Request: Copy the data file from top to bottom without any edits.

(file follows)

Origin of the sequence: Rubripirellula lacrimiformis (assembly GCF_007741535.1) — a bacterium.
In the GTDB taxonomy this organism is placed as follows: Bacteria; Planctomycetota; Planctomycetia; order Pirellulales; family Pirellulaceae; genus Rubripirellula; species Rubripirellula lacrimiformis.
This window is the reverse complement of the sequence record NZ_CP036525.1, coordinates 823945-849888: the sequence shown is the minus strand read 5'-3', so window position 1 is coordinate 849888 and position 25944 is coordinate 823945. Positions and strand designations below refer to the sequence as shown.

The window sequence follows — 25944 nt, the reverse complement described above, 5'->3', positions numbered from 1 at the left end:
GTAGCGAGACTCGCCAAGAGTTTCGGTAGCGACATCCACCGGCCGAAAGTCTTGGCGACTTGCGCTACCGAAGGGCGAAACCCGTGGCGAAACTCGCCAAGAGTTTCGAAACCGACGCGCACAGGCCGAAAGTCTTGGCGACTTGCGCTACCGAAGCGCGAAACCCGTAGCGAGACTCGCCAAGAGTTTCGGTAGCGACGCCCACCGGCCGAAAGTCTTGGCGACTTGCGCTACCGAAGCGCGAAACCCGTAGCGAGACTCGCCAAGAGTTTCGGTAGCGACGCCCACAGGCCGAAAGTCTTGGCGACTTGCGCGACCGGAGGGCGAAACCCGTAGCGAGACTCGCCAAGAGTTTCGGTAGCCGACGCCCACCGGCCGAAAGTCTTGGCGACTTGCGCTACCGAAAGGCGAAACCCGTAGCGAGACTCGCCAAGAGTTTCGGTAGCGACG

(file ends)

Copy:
Origin of the sequence: Rubripirellula lacrimiformis (assembly GCF_007741535.1) — a bacterium.
In the GTDB taxonomy this organism is placed as follows: Bacteria; Planctomycetota; Planctomycetia; order Pirellulales; family Pirellulaceae; genus Rubripirellula; species Rubripirellula lacrimiformis.
This window is the reverse complement of the sequence record NZ_CP036525.1, coordinates 823945-849888: the sequence shown is the minus strand read 5'-3', so window position 1 is coordinate 849888 and position 25944 is coordinate 823945. Positions and strand designations below refer to the sequence as shown.

The window sequence follows — 25944 nt, the reverse complement described above, 5'->3', positions numbered from 1 at the left end:
GTAGCGAGACTCGCCAAGAGTTTCGGTAGCGACATCCACCGGCCGAAAGTCTTGGCGACTTGCGCTACCGAAGGGCGAAACCCGTGGCGAAACTCGCCAAGAGTTTCGAAACCGACGCGCACAGGCCGAAAGTCTTGGCGACTTGCGCTACCGAAGCGCGAAACCCGTAGCGAGACTCGCCAAGAGTTTCGGTAGCGACGCCCACCGGCCGAAAGTCTTGGCGACTTGCGCTACCGAAGCGCGAAACCCGTAGCGAGACTCGCCAAGAGTTTCGGTAGCGACGCCCACAGGCCGAAAGTCTTGGCGACTTGCGCGACCGGAGGGCGAAACCCGTAGCGAGACTCGCCAAGAGTTTCGGTAGCCGACGCCCACCGGCCGAAAGTCTTGGCGACTTGCGCTACCGAAAGGCGAAACCCGTAGCGAGACTCGCCAAGAGTTTCGGTAGCGACG